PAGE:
If you want to make money in the market or put your money into something that will pay in the long run, doing it haphazardly is just short of flushing your wallet as far as being smart goes. Lucky for you, we are here to make sure that you have a decent idea of how to do it intelligently. Here are 50 tips to making smart investments with your money.
Diversify – putting all of your money into a single sector or investment is a recipe for disaster.
Do your homework – due diligence on where you invest is a must. You wouldn’t buy a TV without shopping around and reading reviews. Spend a lot more time on your investments.
Buy companies that do global business – Think China or India. Expanding markets are where growth happens. Companies with good relationships with countries that are growing are safer bets.
Don’t sell every time there’s a dip – Markets will move, or no one would put their money there. If there’s a good reason to get out, do it. If the market is naturally fluctuating, ignore it.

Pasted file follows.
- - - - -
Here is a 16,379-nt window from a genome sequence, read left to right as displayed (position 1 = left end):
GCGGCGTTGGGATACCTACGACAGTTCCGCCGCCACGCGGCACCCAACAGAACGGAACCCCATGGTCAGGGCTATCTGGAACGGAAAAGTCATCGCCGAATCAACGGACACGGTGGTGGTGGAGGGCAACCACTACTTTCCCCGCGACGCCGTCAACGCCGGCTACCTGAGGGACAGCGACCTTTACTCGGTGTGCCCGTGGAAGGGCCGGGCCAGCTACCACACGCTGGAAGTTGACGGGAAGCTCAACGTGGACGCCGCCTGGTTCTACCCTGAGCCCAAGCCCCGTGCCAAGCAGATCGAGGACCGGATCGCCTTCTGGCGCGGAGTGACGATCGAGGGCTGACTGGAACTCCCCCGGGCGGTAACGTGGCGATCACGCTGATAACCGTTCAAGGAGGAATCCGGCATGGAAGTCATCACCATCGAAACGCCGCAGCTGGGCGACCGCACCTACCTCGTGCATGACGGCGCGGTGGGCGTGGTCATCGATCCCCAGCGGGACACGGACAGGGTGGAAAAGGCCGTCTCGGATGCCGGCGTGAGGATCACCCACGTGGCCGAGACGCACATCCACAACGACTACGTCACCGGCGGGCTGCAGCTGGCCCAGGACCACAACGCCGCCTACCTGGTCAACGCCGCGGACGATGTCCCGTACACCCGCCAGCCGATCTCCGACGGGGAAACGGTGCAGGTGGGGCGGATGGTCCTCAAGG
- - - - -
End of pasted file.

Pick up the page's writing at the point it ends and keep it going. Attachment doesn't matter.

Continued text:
Take emotion out of your equation – Buy and sell with good reasons, not out of fear or excitement.
Learn to take a loss – You won’t always be right, so you need to learn that your first loss is your best loss.
Know what your overall strategy is – Doing anything without a plan is ridiculous, but investing your hard-earned money without a plan is stupid.
Write down your strategy and keep it – Having a written plan will keep you on the track you start on, not changing with the shifting winds.
Know why you own each holding – Why do you own the investments you own? I hope it’s not because someone gave you a hot tip.
Make your own decisions – Again, you wouldn’t hand over money to someone and tell them to go buy a TV for you, you would buy what works for you yourself. Be much more careful with your investments.
If it’s on the news, it’s old news – If you see some big story about a company on the nightly news, rest assured that the professionals knew about it yesterday, and you’ve already missed that boat.
Always buy with limit orders – Buying with a market order is for suckers, and the market makers take advantage of suckers every chance they get.